Long before Germany’s blitzkrieg swept the West, European leaders had received many signals of its imminence. Stalin, too, had abundant warning of German designs on Russia but believed that by avoiding “provocative” defensive measures he could avert the attack that finally came in June 1941. And the stories of the Japanese attack on Pearl Harbor, the Korean War, and three Arab-Israeli conflicts are replete with missed opportunities to react to unmistakable warnings. Richad K. Betts analyzes surprise attacks during the mid-twentieth century to illustrate his thesis: surprise attacks occur, not because intelligence services fail to warn, but because of the disbelief of political leaders.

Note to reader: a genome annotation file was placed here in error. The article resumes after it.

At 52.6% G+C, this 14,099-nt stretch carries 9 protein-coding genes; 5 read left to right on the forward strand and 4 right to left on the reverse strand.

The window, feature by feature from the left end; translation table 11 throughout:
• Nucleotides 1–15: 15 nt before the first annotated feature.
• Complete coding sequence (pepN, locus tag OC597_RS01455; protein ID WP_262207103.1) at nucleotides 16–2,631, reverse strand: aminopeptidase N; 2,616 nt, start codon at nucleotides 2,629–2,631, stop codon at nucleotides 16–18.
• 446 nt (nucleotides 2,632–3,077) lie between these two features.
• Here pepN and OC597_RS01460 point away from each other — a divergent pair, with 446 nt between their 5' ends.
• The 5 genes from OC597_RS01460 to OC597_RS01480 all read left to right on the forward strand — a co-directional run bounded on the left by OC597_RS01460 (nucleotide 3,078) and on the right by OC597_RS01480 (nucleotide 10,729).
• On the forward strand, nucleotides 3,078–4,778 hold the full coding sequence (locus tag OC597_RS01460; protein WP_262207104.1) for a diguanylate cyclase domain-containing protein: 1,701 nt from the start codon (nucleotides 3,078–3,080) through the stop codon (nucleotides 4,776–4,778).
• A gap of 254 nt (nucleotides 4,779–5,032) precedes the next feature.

“Although the probability is low that the United States will fail to deter direct attack by the Soviet Union,” Betts says, “the intensity of the threat warrants painstaking analysis of how to cope with it.” His own investigation of the historical, psychological, political, diplomatic, and military aspects of his subject heightens understanding of why surprise attacks succeed and why victim nations fail to respond to warnings. In discussing current policy he focuses on the defense of Western Europe and applies the lessons of history to U.S. defense planning, offering detailed recommendations for changes in strategy. Obviously some of the potential dangers of military surprise cannot be prevented. The important thing, he emphasizes, is that “without forces that exceed requirements (the solution Moscow appears to have chosen), it is vital to ensure that what forces exist can be brought to bear when needed.